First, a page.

The recurrent model is trained by minimizing the loss in Eq. 2 using the ADAM [22] method with a mini-batches of 10 video clips of length 10. The initial learning rate is 1e-4, which is decayed by a multiplier 0.8 every 5000 iterations. In case of gradient explosion, gradients are clipped to a maximum magnitude of 10.

The exemplar and search image patches are pre-processed by resizing them to their corresponding CNN input sizes. We use various forms of data augmentation. Following [25], we randomly distort colors by randomly adjusting image brightness, contrast, saturation and hue. In addition, we apply minor image translation and stretching to both the exemplar and search images. Search images are shifted around the center with a range of 4 pixels (within the stride of the response map grid). The target in exemplar patches can be translated anywhere as long as its bounding box is within the exemplar patch. For stretching, we randomly crop the image patches, and resize them into their network input size. We set a small maximum stretch range (0.05 times of the target size) for search images, and larger stretch range (0.5 times of the target size) for exemplar patch. This setting accounts for the situations where the estimated target position and scale may not be very accurate, and hence the target in the exemplar is shifted from the center or stretched due to resizing. The first frame of the clip for exemplar has no data augmentation since we assume that the initial bounding box is always accurate in visual tracking. Although the object in the exemplar patch may appear in various places within the patch because of augmentation, the memory unit of our model can still capture the information of target due to its convolutional structure.

4 Online Tracking

We use a simple strategy for online tracking with our RFL framework, which is presented in Algorithm 1. Unlike other CNN-based algorithms [31, 30, 43], we do not online fine-tune the parameters of our networks using SGD back-propagation, as the target appearance is represented by the hidden and cell states of the conv-LSTM. Furthermore, we do not refine our predictions using bounding box regression as in [31, 41, 11]

. Instead, we directly upsample the response map into a larger size using bicubic interpolation as in

[3], and choose the position with maximum value as the target’s location. To account for scale changes, we calculate response maps at different scales by building a pyramid of scaled search images, resizing them to the same input size, and then assembling them into a mini-batch to be processed by the network in a single feed-forward pass.

During tracking, we first use the target exemplar to initialize the memory state of LSTM using the initialization network (Figure 3). For the subsequent frames, we convolve the filter generated by the conv-LSTM with the search images, which are centered at the previous predicted position of object, to get the response map. Let be three scales of the search image. Using the S-CNN, we obtain the corresponding feature maps . The response map for scale is calculated as,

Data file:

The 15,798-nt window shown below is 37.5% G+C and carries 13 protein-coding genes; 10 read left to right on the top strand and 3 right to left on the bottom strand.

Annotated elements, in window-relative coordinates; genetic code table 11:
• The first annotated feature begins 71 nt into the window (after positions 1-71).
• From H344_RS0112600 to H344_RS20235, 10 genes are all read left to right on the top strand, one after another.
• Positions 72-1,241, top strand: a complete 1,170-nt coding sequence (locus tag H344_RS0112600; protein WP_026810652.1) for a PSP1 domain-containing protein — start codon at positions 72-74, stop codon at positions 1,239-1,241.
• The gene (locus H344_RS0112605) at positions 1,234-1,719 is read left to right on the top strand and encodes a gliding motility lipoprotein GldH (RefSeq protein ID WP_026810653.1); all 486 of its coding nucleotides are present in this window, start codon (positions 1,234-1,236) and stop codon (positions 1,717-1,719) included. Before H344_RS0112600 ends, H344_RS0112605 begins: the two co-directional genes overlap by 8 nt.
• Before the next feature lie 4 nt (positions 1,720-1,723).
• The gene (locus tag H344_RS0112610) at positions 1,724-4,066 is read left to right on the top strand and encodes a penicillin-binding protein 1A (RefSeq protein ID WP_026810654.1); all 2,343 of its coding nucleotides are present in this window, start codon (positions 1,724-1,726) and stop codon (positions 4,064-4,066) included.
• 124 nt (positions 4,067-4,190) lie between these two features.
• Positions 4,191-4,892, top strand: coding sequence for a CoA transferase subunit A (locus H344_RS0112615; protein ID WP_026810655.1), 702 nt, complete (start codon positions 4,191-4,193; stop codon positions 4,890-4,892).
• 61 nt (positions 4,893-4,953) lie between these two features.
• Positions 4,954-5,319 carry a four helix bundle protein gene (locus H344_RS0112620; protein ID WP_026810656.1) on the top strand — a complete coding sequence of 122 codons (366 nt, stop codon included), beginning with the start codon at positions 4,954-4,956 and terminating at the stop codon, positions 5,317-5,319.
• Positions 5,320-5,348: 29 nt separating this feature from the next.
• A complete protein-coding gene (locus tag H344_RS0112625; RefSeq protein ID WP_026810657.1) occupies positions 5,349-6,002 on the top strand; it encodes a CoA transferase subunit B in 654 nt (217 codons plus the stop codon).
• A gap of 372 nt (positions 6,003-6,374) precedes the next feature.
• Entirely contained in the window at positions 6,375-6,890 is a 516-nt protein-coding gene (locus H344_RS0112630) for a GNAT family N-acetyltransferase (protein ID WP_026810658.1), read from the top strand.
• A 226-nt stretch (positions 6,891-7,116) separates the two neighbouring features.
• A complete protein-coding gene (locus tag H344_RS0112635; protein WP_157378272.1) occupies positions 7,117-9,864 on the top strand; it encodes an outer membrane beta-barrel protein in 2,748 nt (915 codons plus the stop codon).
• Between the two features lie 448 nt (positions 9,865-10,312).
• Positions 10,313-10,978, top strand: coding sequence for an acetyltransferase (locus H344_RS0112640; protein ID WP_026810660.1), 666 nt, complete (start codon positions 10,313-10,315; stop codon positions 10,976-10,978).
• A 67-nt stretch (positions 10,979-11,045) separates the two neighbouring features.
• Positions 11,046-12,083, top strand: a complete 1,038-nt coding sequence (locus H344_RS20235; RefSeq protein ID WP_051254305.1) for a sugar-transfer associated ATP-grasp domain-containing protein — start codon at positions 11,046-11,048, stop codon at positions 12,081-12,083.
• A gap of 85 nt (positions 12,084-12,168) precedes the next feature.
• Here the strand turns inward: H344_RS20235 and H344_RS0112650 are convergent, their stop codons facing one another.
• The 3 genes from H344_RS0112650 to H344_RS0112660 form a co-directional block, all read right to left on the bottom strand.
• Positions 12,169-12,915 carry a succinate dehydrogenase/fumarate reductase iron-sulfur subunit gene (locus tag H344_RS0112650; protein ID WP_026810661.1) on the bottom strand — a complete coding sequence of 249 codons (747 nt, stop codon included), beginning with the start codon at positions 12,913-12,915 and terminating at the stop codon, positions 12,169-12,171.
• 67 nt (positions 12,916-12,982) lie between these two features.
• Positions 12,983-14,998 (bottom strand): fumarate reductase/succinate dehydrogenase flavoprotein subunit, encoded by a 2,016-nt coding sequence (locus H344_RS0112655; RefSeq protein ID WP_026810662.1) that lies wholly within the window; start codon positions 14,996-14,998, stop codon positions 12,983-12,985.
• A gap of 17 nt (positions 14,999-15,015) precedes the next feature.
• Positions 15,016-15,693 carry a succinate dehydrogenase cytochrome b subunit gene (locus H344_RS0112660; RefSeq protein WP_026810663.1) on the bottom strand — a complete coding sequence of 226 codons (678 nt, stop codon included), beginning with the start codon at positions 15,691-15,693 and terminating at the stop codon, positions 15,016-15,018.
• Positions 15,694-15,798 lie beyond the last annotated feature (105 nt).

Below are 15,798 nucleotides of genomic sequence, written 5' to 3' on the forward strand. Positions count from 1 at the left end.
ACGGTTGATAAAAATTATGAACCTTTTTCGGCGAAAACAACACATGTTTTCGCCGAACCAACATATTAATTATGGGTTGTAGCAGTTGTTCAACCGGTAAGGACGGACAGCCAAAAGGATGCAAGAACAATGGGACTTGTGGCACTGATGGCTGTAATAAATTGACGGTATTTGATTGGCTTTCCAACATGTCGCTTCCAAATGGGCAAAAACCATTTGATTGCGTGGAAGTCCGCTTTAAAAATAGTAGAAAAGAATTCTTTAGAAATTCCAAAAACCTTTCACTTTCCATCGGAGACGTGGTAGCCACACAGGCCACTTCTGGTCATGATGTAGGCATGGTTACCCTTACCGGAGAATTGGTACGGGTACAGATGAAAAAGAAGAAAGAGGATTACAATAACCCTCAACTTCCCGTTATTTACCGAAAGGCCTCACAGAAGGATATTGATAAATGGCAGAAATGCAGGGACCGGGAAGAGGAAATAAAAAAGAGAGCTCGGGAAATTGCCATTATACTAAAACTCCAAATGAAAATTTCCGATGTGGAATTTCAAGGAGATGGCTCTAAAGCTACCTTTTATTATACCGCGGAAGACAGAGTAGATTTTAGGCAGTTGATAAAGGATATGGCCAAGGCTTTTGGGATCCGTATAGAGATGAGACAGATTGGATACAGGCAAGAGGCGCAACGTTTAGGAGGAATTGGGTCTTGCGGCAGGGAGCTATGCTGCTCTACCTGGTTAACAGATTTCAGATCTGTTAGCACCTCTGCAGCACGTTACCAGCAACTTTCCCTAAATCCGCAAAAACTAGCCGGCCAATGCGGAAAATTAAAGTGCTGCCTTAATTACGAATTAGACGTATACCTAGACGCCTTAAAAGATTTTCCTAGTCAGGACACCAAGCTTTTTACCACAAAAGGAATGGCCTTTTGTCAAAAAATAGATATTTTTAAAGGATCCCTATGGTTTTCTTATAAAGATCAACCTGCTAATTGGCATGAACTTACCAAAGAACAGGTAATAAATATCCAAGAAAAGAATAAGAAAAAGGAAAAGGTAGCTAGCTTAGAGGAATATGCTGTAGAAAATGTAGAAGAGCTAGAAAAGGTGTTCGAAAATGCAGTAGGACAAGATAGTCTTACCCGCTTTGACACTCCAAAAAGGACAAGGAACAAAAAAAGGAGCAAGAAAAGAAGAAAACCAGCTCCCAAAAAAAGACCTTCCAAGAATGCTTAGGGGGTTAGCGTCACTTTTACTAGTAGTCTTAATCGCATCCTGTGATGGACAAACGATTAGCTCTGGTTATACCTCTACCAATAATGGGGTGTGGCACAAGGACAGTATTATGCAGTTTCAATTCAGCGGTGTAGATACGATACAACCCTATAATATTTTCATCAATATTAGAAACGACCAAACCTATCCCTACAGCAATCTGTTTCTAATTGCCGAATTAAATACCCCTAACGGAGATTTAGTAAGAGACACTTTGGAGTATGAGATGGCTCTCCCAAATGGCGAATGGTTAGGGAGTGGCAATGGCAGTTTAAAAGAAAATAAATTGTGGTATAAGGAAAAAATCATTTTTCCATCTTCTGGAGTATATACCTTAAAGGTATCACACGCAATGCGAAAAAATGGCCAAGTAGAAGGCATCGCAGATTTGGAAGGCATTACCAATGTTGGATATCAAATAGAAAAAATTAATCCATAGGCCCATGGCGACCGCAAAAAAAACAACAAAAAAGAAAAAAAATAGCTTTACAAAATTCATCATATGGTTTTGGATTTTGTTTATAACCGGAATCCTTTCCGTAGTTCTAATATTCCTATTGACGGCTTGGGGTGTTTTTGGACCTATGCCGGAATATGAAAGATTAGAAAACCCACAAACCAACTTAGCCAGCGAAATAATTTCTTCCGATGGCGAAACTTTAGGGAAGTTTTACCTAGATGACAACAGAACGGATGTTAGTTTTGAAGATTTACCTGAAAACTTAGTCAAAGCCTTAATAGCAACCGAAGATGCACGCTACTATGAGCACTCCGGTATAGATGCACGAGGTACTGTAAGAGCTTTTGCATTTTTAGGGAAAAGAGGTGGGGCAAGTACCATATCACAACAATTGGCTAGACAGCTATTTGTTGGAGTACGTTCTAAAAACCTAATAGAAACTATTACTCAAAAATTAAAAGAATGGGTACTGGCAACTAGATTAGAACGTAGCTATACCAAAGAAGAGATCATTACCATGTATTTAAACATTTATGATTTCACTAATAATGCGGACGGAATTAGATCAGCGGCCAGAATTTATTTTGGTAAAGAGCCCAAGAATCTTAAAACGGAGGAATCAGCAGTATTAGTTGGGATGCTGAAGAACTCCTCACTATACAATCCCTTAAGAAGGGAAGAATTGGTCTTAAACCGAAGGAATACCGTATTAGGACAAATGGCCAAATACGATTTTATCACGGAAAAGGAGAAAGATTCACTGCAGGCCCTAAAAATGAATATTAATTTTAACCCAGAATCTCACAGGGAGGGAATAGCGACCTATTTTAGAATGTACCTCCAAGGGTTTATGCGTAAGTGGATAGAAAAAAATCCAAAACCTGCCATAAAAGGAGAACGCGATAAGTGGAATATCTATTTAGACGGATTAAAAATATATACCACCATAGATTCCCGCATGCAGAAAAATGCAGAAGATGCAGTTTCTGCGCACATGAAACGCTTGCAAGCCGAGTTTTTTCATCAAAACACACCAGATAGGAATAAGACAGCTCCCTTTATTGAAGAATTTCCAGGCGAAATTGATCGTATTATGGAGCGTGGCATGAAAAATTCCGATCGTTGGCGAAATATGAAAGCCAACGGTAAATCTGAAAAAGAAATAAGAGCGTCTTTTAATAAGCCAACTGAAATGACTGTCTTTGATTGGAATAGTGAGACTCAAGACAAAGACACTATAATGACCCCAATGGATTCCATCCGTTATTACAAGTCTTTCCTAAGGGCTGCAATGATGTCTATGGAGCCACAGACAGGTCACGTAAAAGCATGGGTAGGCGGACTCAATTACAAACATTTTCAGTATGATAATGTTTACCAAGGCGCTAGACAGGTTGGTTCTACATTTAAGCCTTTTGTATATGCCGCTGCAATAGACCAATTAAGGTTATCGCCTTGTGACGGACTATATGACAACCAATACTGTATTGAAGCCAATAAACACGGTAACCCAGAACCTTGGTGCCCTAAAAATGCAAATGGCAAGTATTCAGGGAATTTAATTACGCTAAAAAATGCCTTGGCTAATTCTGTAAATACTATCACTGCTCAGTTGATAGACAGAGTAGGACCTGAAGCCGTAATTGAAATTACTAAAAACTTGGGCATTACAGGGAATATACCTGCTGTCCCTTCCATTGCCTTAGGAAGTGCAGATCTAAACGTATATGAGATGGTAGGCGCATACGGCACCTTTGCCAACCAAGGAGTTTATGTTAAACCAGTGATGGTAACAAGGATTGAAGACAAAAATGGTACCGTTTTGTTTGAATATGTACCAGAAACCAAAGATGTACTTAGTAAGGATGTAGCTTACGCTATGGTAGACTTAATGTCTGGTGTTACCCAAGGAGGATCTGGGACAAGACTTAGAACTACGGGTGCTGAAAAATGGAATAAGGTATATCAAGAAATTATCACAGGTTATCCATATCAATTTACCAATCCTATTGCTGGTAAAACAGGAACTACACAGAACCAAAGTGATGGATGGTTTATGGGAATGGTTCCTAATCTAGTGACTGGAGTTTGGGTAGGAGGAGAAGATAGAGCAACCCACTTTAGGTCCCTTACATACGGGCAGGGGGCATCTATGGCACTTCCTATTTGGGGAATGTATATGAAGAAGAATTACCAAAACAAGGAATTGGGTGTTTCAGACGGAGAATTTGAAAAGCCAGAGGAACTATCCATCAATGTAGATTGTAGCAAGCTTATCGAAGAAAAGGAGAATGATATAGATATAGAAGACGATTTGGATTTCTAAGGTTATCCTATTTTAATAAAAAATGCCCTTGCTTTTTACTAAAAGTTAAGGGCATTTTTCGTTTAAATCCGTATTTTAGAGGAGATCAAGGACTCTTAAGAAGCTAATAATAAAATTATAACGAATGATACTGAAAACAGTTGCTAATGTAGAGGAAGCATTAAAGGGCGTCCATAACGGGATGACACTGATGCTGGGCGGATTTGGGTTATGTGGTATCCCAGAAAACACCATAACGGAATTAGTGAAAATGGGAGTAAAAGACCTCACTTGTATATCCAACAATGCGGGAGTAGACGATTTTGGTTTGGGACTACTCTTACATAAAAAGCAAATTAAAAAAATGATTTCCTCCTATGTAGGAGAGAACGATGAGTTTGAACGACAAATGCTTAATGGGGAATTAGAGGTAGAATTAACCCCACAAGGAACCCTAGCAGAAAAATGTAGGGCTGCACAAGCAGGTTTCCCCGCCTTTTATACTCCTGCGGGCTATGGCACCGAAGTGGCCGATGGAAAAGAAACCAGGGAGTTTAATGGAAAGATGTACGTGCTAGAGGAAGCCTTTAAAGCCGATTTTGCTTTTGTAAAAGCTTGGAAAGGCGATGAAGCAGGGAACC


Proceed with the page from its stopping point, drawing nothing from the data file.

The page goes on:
Let be the maximum score of the response map at scale . Then, the predicted target scale is the scale with largest maximum score,


The predicted target position is obtained by averaging positions with the top response values on the score map of the predicted scale,


where are the top locations.

0:    Pretrained RFL model ;Initial target exemplar ;
0:     Predicted object’s bounding box
1:  Initialize the memory state of conv-LSTM using the initialization network on exemplar ;
2:  Generate an initial filter using the conv-LSTM.
3:  for  do
4:     Get search image from frame .
5:     Build a pyramid of scaled search images , and apply S-CNN on each scaled image to produce feature maps .
6:     Convolve the filter with as in Eq. 3.
7:     Upsample the responses using bicubic interpolation and penalize scale changes.
8:     Normalize and apply cosine window on score maps .
9:     Estimate the target’s scale by Eq. 4.
10:     Predict the target’s position by Eq. 5.
11:     Crop a new target exemplar centered at the estimated position in frame .
12:     Update the conv-LSTM using exemplar .
13:     Generate a new filter from the conv-LSTM.
14:  end for
Algorithm 1 Online Tracking Algorithm with RFL

After we get the estimated position, a target exemplar is cropped from the frame, and used to update the conv-LSTM. As seen in recent works [41, 7], excessive model updating is prone to overfitting to recent frames. Hence, we dampen the memory states of the conv-LSTM using exponential decay smoothing, , where is the decay rate and is the memory state. Furthermore, we also penalize the score map of other scales (scales ) by multiplying those score maps by a penalty factor . To smoothen the scale estimation and penalize large displacements, we use exponential decay smoothing.

4.1 Tracking Parameters

We adopt three scales to build the scale pyramid of search images. The penalty factor on score maps of non-original scales is . Object scale is damped with decay rate of , while memory states are damped with a decay rate of . Score map is damped with a cosine window by the decay rate of . What’ more, the number of candidate position used for averaging final prediction is .

5 Experiments

We evaluate our proposed RFL tracker on OTB100 [44], VOT2016 [24]

and VOT2017. We implement our algorithm in Python using the TensorFlow toolbox

[1], and test it on a computer with four Intel(R) Core(TM) i7-6700 CPU @ 3.40GHz and a single NVIDIA GTX 1080 with 8G RAM. The running speed of our algorithm is about 15 fps.